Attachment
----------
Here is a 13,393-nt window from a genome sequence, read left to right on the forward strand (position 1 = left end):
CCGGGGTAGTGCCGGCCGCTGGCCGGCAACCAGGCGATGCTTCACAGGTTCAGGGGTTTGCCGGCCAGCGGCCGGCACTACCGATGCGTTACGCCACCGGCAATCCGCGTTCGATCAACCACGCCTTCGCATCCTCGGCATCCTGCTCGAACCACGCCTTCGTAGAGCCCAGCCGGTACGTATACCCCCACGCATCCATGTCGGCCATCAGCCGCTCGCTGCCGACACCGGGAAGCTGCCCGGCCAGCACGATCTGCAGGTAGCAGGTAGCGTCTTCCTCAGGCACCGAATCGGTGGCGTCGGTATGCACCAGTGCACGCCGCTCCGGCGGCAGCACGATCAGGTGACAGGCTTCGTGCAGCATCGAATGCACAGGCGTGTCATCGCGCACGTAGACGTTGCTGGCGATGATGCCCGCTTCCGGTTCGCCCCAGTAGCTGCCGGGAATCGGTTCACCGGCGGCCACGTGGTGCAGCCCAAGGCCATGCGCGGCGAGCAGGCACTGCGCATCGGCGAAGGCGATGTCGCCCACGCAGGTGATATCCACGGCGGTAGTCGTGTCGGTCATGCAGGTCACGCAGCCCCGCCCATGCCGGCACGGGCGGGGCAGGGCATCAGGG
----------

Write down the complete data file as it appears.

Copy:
Here is a 13,393-nt window from a genome sequence, read left to right on the forward strand (position 1 = left end):
CCGGGGTAGTGCCGGCCGCTGGCCGGCAACCAGGCGATGCTTCACAGGTTCAGGGGTTTGCCGGCCAGCGGCCGGCACTACCGATGCGTTACGCCACCGGCAATCCGCGTTCGATCAACCACGCCTTCGCATCCTCGGCATCCTGCTCGAACCACGCCTTCGTAGAGCCCAGCCGGTACGTATACCCCCACGCATCCATGTCGGCCATCAGCCGCTCGCTGCCGACACCGGGAAGCTGCCCGGCCAGCACGATCTGCAGGTAGCAGGTAGCGTCTTCCTCAGGCACCGAATCGGTGGCGTCGGTATGCACCAGTGCACGCCGCTCCGGCGGCAGCACGATCAGGTGACAGGCTTCGTGCAGCATCGAATGCACAGGCGTGTCATCGCGCACGTAGACGTTGCTGGCGATGATGCCCGCTTCCGGTTCGCCCCAGTAGCTGCCGGGAATCGGTTCACCGGCGGCCACGTGGTGCAGCCCAAGGCCATGCGCGGCGAGCAGGCACTGCGCATCGGCGAAGGCGATGTCGCCCACGCAGGTGATATCCACGGCGGTAGTCGTGTCGGTCATGCAGGTCACGCAGCCCCGCCCATGCCGGCACGGGCGGGGCAGGGCATCAGGG